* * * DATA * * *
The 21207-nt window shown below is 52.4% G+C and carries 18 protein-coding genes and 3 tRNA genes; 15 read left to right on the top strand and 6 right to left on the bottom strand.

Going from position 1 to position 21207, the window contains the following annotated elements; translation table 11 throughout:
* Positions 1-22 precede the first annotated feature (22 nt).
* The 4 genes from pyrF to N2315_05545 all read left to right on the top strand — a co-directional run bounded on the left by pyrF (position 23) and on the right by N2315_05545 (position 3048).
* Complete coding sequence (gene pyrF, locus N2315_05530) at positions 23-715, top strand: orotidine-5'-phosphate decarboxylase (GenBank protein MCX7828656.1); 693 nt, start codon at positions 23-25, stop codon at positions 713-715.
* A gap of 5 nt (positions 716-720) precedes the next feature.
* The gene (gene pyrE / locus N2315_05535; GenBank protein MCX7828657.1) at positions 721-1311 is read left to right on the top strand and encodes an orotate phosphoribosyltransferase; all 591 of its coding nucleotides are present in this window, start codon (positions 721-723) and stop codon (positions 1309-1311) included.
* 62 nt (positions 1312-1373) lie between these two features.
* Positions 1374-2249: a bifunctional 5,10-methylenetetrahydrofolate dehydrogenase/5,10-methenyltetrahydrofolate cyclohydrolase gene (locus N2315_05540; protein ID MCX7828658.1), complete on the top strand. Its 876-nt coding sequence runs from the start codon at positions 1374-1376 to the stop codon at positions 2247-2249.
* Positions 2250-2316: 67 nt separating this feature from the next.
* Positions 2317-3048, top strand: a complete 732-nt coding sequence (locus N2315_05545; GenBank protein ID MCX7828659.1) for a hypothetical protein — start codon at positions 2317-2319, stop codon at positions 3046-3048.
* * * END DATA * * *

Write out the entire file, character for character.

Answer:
The 21207-nt window shown below is 52.4% G+C and carries 18 protein-coding genes and 3 tRNA genes; 15 read left to right on the top strand and 6 right to left on the bottom strand.

Going from position 1 to position 21207, the window contains the following annotated elements; translation table 11 throughout:
* Positions 1-22 precede the first annotated feature (22 nt).
* The 4 genes from pyrF to N2315_05545 all read left to right on the top strand — a co-directional run bounded on the left by pyrF (position 23) and on the right by N2315_05545 (position 3048).
* Complete coding sequence (gene pyrF, locus N2315_05530) at positions 23-715, top strand: orotidine-5'-phosphate decarboxylase (GenBank protein MCX7828656.1); 693 nt, start codon at positions 23-25, stop codon at positions 713-715.
* A gap of 5 nt (positions 716-720) precedes the next feature.
* The gene (gene pyrE / locus N2315_05535; GenBank protein MCX7828657.1) at positions 721-1311 is read left to right on the top strand and encodes an orotate phosphoribosyltransferase; all 591 of its coding nucleotides are present in this window, start codon (positions 721-723) and stop codon (positions 1309-1311) included.
* 62 nt (positions 1312-1373) lie between these two features.
* Positions 1374-2249: a bifunctional 5,10-methylenetetrahydrofolate dehydrogenase/5,10-methenyltetrahydrofolate cyclohydrolase gene (locus N2315_05540; protein ID MCX7828658.1), complete on the top strand. Its 876-nt coding sequence runs from the start codon at positions 1374-1376 to the stop codon at positions 2247-2249.
* Positions 2250-2316: 67 nt separating this feature from the next.
* Positions 2317-3048, top strand: a complete 732-nt coding sequence (locus N2315_05545; GenBank protein ID MCX7828659.1) for a hypothetical protein — start codon at positions 2317-2319, stop codon at positions 3046-3048.